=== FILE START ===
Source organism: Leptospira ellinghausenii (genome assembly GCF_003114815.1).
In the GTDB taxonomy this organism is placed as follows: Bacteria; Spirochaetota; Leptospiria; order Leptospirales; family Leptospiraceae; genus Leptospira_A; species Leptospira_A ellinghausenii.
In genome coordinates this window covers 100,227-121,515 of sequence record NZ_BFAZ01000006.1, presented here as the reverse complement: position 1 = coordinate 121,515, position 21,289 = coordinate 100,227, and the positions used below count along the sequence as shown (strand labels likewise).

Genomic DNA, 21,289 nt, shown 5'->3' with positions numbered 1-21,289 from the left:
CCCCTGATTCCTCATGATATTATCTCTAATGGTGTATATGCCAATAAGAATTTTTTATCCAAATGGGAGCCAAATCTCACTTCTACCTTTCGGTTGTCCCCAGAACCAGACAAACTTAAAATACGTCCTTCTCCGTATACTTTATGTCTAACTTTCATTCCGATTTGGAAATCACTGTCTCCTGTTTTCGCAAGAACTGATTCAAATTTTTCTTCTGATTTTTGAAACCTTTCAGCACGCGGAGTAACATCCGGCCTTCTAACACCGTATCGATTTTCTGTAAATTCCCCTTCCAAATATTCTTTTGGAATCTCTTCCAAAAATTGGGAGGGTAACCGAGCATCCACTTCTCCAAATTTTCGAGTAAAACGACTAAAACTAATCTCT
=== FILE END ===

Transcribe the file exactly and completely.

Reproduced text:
Source organism: Leptospira ellinghausenii (genome assembly GCF_003114815.1).
In the GTDB taxonomy this organism is placed as follows: Bacteria; Spirochaetota; Leptospiria; order Leptospirales; family Leptospiraceae; genus Leptospira_A; species Leptospira_A ellinghausenii.
In genome coordinates this window covers 100,227-121,515 of sequence record NZ_BFAZ01000006.1, presented here as the reverse complement: position 1 = coordinate 121,515, position 21,289 = coordinate 100,227, and the positions used below count along the sequence as shown (strand labels likewise).

Genomic DNA, 21,289 nt, shown 5'->3' with positions numbered 1-21,289 from the left:
CCCCTGATTCCTCATGATATTATCTCTAATGGTGTATATGCCAATAAGAATTTTTTATCCAAATGGGAGCCAAATCTCACTTCTACCTTTCGGTTGTCCCCAGAACCAGACAAACTTAAAATACGTCCTTCTCCGTATACTTTATGTCTAACTTTCATTCCGATTTGGAAATCACTGTCTCCTGTTTTCGCAAGAACTGATTCAAATTTTTCTTCTGATTTTTGAAACCTTTCAGCACGCGGAGTAACATCCGGCCTTCTAACACCGTATCGATTTTCTGTAAATTCCCCTTCCAAATATTCTTTTGGAATCTCTTCCAAAAATTGGGAGGGTAACCGAGCATCCACTTCTCCAAATTTTCGAGTAAAACGACTAAAACTAATCTCT